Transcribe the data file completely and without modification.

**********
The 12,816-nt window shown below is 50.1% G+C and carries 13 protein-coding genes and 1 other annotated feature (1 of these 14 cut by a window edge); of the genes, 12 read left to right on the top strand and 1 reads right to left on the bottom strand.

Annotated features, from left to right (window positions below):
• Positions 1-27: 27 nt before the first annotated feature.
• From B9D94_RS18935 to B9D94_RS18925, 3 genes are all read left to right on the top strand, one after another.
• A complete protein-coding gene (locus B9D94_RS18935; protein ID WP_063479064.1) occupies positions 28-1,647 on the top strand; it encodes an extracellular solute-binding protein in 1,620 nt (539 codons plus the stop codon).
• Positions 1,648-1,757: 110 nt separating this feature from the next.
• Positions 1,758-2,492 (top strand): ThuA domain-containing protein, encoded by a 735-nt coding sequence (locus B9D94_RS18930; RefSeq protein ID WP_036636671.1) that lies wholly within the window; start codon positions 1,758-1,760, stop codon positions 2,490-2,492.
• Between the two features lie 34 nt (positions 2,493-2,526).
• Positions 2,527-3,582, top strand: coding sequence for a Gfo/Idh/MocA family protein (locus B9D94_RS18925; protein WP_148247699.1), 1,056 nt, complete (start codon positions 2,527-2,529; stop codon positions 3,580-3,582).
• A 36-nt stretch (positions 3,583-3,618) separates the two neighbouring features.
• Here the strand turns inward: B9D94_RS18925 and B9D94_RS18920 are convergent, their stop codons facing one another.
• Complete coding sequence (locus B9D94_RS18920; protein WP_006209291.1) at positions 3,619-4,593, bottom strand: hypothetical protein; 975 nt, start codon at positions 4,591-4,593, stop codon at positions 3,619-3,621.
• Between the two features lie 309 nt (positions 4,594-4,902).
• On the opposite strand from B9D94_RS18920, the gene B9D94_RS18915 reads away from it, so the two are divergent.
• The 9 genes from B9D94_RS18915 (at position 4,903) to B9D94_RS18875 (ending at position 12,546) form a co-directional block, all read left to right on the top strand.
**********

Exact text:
The 12,816-nt window shown below is 50.1% G+C and carries 13 protein-coding genes and 1 other annotated feature (1 of these 14 cut by a window edge); of the genes, 12 read left to right on the top strand and 1 reads right to left on the bottom strand.

Annotated features, from left to right (window positions below):
• Positions 1-27: 27 nt before the first annotated feature.
• From B9D94_RS18935 to B9D94_RS18925, 3 genes are all read left to right on the top strand, one after another.
• A complete protein-coding gene (locus B9D94_RS18935; protein ID WP_063479064.1) occupies positions 28-1,647 on the top strand; it encodes an extracellular solute-binding protein in 1,620 nt (539 codons plus the stop codon).
• Positions 1,648-1,757: 110 nt separating this feature from the next.
• Positions 1,758-2,492 (top strand): ThuA domain-containing protein, encoded by a 735-nt coding sequence (locus B9D94_RS18930; RefSeq protein ID WP_036636671.1) that lies wholly within the window; start codon positions 1,758-1,760, stop codon positions 2,490-2,492.
• Between the two features lie 34 nt (positions 2,493-2,526).
• Positions 2,527-3,582, top strand: coding sequence for a Gfo/Idh/MocA family protein (locus B9D94_RS18925; protein WP_148247699.1), 1,056 nt, complete (start codon positions 2,527-2,529; stop codon positions 3,580-3,582).
• A 36-nt stretch (positions 3,583-3,618) separates the two neighbouring features.
• Here the strand turns inward: B9D94_RS18925 and B9D94_RS18920 are convergent, their stop codons facing one another.
• Complete coding sequence (locus B9D94_RS18920; protein WP_006209291.1) at positions 3,619-4,593, bottom strand: hypothetical protein; 975 nt, start codon at positions 4,591-4,593, stop codon at positions 3,619-3,621.
• Between the two features lie 309 nt (positions 4,594-4,902).
• On the opposite strand from B9D94_RS18920, the gene B9D94_RS18915 reads away from it, so the two are divergent.
• The 9 genes from B9D94_RS18915 (at position 4,903) to B9D94_RS18875 (ending at position 12,546) form a co-directional block, all read left to right on the top strand.